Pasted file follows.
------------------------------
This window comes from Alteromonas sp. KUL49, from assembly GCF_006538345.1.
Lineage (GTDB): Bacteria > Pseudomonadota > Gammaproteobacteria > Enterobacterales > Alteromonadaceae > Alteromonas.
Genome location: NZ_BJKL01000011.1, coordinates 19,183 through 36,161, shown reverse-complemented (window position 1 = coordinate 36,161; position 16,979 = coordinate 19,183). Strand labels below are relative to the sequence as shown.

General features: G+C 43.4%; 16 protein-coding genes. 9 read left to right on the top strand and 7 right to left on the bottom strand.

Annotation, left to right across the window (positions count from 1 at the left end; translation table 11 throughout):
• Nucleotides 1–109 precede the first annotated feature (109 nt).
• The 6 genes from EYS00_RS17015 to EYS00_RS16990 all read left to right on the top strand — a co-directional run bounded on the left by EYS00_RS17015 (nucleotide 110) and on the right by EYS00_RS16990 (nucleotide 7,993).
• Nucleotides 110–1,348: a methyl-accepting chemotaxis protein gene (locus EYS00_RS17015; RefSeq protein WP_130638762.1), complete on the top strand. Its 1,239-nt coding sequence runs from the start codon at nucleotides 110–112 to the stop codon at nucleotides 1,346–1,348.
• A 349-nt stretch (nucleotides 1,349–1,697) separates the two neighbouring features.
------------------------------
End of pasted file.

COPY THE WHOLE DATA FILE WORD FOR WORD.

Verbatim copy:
This window comes from Alteromonas sp. KUL49, from assembly GCF_006538345.1.
Lineage (GTDB): Bacteria > Pseudomonadota > Gammaproteobacteria > Enterobacterales > Alteromonadaceae > Alteromonas.
Genome location: NZ_BJKL01000011.1, coordinates 19,183 through 36,161, shown reverse-complemented (window position 1 = coordinate 36,161; position 16,979 = coordinate 19,183). Strand labels below are relative to the sequence as shown.

General features: G+C 43.4%; 16 protein-coding genes. 9 read left to right on the top strand and 7 right to left on the bottom strand.

Annotation, left to right across the window (positions count from 1 at the left end; translation table 11 throughout):
• Nucleotides 1–109 precede the first annotated feature (109 nt).
• The 6 genes from EYS00_RS17015 to EYS00_RS16990 all read left to right on the top strand — a co-directional run bounded on the left by EYS00_RS17015 (nucleotide 110) and on the right by EYS00_RS16990 (nucleotide 7,993).
• Nucleotides 110–1,348: a methyl-accepting chemotaxis protein gene (locus EYS00_RS17015; RefSeq protein WP_130638762.1), complete on the top strand. Its 1,239-nt coding sequence runs from the start codon at nucleotides 110–112 to the stop codon at nucleotides 1,346–1,348.
• A 349-nt stretch (nucleotides 1,349–1,697) separates the two neighbouring features.